I know YMMV etc but I’ve had to cancel a few things such as car rental several months down the line and Amex have never taken back the Amex offer statement credit associated with the original purchase either

          • Jonathan says:

            Shhhh! (Though they seem to have sorted this loophole out recently)

          • Genghis says:

            From historical experience the sign up bonus gets taken away only if you refund the transaction that took you over the threshold to get the bonus in the first place. As to whether it’s changed recently, no idea.

          • Rob says:

            Correct – I assumed that’s what the OP meant, but perhaps not?

    • Rob says:

      Normally they would, but this far on …? Dunno

  • aDifferentSimon says:

    OT: Has anyone tried loading a revolut card with an mbna credit card? Any fees?
    Thanks

  • Charlieface says:

    OT: Drowned out by all the Thomas Cook news, Adria Airways looks like it’s also about to go belly-up. It’s already suspended all flights.
    Don’t forget you can claim on Section 75 for rebooking, not just a refund.

    • John says:

      Sad but they were always much more expensive than their partner airlines like Lufty and LOT when I was trying to go to Slovenia.

  • memesweeper says:

    If I’ve ‘saved up’ by making bookings with hotels.com, forgoing other benefits in the process, surely they cannot unilaterally make me pay to redeem? How is this not a material change to T&Cs?

    • stevenhp1987 says:

      Just redeem in the app? You can still research in your browser etc.

      • memesweeper says:

        …. or they can change their T&Cs to include the charge, but don’t retro-apply that to credit (or part credit) earned before the T&Cs were changed. I don’t think it’s OK to apply new charges to credit already earned.

        • Lady London says:

          I agree with you. They cannot presume that everyone is in a position to (or willing to) use the app… I think they’re on sticky legal ground.

          It’ll just stop me booking with them because I think it’s bit dirty to change the cost of redeeming any points that have been earned on the basis it would cost nothing to redeem the points.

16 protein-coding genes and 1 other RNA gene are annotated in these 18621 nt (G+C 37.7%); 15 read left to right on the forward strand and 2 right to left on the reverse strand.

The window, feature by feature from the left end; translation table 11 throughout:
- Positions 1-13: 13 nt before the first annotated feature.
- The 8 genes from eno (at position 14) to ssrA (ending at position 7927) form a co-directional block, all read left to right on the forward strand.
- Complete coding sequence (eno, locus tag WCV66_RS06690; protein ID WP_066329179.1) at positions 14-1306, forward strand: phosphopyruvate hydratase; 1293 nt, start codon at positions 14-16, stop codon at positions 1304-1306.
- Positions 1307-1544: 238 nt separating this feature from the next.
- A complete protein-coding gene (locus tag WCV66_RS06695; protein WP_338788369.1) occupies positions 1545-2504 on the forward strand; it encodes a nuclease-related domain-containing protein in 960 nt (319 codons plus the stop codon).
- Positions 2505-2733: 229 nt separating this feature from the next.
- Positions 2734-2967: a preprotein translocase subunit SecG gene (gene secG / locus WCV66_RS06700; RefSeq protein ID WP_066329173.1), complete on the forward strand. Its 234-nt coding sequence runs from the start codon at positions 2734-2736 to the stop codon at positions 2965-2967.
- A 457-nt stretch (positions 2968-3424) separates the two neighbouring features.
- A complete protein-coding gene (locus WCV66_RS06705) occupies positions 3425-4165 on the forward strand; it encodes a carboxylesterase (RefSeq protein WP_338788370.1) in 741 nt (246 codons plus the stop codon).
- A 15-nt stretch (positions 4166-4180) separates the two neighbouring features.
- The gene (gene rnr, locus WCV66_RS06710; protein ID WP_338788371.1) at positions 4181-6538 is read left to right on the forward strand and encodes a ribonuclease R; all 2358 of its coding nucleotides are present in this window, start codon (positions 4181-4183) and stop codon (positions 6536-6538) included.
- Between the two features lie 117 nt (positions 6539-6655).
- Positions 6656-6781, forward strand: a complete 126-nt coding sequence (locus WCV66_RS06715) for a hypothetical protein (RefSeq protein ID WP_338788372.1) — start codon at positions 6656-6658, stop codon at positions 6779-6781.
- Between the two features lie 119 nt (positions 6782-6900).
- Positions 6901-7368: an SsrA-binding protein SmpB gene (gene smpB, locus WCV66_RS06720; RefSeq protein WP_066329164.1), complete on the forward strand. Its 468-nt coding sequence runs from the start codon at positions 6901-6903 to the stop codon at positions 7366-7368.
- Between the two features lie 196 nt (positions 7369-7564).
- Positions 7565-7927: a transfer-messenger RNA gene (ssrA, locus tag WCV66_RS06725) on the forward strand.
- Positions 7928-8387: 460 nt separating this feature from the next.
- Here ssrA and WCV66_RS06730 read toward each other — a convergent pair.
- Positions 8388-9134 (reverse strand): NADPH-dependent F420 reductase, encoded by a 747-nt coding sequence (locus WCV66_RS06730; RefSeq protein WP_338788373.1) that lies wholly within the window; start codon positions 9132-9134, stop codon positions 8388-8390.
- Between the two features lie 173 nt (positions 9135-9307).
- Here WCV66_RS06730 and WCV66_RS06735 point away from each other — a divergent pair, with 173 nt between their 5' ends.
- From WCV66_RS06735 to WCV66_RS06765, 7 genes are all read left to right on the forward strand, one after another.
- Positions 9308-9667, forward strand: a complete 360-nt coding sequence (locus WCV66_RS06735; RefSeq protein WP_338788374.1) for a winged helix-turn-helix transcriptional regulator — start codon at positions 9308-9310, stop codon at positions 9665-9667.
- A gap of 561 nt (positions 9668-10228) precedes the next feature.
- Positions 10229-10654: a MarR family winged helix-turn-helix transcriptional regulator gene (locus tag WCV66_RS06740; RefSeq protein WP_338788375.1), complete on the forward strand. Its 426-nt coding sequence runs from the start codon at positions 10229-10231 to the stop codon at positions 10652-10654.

I think it’s just a way of pushing people into the app so they can hoover up all your data, track you and sell it (for lots, you’d be surprised what your data is worth). I’ve just had one of my cards claim the only way to manage my account in future will be to use their app and not the website. They didn’t give the contractual notice period that this was what they were changing, they sent lots of threating emails out saying you have to use the app now or you can’t manage your account. I’ve complained and probably reporting them to the Ombudsman for lack of notice of removal of functionality.

    • Roy says:

      All other loyalty schemes seem to devalue on a regular basis. Why should hotels.com be any different?

      • Shoestring says:

        Tesco Clubcard hasn’t actually devalued (for me) – still the same conversion rates as several years ago on the ones that matter. I don’t think dumping (say) Uber counts as devaluation, maybe degradation of the offer range but you’d expect the range to change over time.

      • Rob says:

        Revenue-driven points-based schemes must devalue, logically. If IHG kept an InterCon night at 70,000 points then – to take it to an extreme – in 50 years time you’d be paying £5,000 per night for a room currently costing £100 per night and getting a free night with every paid night!

        No reason, except for corporate greed, to devalue schemes which are not revenue driven.

        However, one problem Expedia / Hotels.com has is that they are making monopoly (well, oligopoly) profits. The 22% commission they charge is not sustainable and the bigger chains (who were foolish enough to agree to this in the first place) are now trying to push back.

        The problem is that Expedia / Hotels.com – and Priceline / Booking.com – are actually too powerful. Imagine IHG pulled its 7,000 hotels from the 500,000+ on Expedia / Hotels.com. Who is the bigger loser? IHG or Expedia / Hotels.com? I doubt 98% of customers would even notice but the hotels would take a huge hit.